Due to varying economic thoughts, there is no single definition of good governance. In common usage, governance is a working process of a government. According to the UN, good governance is consensus oriented, participatory, follows the rule of law, effective, efficient, accountable, transparent, responsive, equitable and inclusive.
Bad governance is a critical constraint to economic development. The issues of governance are deep seated and carry multi-faceted factors. The broad parameters originating upheavals in the country are over-population, poverty both in relative and absolute terms, corruption, ‘centralization syndrome’, political interference, financial indiscipline, inequitable administration of justice, discarded style of governance, low public and private sectors investment on education and other sectors of development. Given the hosts of problems, sound initiatives are required in creating good institutions.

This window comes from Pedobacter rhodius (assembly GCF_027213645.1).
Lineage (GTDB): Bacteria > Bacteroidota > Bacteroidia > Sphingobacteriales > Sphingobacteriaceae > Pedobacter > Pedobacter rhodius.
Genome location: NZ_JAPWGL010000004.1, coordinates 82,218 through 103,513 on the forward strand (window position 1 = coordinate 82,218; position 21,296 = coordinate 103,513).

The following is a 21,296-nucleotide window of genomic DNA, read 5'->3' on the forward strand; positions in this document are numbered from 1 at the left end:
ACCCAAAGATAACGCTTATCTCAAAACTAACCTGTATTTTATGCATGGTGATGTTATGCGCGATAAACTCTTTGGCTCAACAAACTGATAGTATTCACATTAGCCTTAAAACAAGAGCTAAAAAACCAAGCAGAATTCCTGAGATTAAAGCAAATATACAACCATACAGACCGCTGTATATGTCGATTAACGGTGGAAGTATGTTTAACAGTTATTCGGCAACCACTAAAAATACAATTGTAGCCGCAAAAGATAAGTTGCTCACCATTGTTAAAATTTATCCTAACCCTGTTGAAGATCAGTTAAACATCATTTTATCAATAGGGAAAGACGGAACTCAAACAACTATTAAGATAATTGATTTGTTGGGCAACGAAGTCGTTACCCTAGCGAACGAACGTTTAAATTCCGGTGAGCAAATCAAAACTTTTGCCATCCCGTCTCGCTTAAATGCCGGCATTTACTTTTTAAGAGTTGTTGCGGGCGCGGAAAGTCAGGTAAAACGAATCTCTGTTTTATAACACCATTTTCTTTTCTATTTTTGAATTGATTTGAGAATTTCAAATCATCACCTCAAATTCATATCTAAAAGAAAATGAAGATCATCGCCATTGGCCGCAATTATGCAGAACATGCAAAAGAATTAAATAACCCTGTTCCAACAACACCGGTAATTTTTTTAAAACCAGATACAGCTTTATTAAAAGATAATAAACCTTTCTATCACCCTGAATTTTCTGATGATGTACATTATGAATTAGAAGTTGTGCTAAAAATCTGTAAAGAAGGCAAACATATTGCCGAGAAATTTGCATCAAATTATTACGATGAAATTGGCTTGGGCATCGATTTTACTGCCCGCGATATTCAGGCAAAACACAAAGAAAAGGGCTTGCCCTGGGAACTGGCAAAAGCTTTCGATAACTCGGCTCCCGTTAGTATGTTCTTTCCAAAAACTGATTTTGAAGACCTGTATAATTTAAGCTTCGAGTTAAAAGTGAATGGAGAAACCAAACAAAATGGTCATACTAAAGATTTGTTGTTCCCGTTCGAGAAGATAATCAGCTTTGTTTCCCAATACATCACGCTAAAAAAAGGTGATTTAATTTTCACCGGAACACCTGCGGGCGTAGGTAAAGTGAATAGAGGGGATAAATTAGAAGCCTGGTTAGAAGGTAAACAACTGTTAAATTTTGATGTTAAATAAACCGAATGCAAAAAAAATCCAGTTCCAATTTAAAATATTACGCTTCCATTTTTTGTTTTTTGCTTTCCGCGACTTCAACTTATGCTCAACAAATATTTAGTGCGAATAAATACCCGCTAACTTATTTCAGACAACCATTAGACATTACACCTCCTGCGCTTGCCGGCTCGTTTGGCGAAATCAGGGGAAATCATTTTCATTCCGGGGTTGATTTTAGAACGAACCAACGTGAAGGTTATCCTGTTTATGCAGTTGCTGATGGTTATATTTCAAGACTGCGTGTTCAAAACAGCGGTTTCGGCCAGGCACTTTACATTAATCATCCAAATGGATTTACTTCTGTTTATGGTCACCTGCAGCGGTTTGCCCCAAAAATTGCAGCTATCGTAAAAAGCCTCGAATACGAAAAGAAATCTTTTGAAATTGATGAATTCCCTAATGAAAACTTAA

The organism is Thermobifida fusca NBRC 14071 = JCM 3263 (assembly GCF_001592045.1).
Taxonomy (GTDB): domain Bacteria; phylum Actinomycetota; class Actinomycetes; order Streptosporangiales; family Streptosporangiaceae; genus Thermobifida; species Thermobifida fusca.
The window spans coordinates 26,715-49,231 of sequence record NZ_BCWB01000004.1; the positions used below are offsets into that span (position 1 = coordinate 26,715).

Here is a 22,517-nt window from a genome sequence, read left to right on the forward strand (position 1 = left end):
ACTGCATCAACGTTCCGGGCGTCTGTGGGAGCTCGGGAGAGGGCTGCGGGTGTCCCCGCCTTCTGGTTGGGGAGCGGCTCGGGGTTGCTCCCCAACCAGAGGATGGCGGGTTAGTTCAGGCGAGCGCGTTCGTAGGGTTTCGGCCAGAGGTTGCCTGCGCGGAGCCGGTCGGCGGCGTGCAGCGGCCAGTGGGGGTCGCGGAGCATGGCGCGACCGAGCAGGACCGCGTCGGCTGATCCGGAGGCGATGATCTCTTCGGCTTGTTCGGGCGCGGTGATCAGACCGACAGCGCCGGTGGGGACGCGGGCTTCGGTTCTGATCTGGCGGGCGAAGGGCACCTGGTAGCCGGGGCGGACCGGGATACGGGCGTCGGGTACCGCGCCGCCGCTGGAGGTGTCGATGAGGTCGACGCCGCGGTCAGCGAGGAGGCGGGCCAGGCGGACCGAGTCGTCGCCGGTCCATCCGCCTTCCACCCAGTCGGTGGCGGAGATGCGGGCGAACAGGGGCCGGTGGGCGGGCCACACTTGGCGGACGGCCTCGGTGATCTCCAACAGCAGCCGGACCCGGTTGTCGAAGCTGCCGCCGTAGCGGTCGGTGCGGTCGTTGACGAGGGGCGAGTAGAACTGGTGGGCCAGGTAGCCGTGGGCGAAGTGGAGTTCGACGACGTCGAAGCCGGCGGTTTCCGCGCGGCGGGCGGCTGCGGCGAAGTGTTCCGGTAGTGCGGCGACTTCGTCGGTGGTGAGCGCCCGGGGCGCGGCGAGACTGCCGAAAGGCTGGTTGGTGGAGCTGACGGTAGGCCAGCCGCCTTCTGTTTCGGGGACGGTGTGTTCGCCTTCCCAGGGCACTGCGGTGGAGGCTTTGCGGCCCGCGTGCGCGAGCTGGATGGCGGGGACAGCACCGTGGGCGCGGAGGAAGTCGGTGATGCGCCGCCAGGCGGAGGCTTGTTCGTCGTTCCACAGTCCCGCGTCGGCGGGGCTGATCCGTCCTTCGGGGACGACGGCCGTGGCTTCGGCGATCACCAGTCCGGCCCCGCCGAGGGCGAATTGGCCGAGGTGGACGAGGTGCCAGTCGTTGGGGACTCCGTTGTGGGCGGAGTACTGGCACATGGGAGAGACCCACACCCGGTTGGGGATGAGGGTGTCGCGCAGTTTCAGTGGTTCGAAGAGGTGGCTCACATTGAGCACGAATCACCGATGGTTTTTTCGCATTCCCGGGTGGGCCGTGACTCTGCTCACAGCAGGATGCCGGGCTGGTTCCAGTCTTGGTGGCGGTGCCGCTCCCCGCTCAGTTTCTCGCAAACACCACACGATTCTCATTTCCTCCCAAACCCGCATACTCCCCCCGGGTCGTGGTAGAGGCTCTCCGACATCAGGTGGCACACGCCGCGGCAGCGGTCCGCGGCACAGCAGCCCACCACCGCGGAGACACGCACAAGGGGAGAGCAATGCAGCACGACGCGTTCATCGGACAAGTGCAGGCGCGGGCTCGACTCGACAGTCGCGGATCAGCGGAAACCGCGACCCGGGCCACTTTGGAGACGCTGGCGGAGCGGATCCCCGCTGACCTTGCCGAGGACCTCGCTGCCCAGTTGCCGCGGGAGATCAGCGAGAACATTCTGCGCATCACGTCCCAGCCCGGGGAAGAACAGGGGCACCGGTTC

Decentralisation is a powerful weapon to fight with the problem of governance and overcome regional disparaties. As real democracy has not yet taken the roots in the political spectrum, the problem of centralization still persists, which is creating a weaker system of check and balance at the local levels and leading to red-tapism. To overcome the problem, there must be a high degree of autonomy to the district governments to pool their resources and plan policies and programme through a consultative process. The system of local government following the bottom-up approach was introduced in the country from time to time, but due to lack of political sagacity, it was overturned to its original centralized mode, after wasting billions of public funds to serve the interests of elities.
The public Institutions can work efficiently when their authorities and responsibilities are clearly defined and no institution is allowed to interfere into the affairs of other institution. Nevertheless, employees should be continuously trained and motivated to upgrade the institutional efficiency.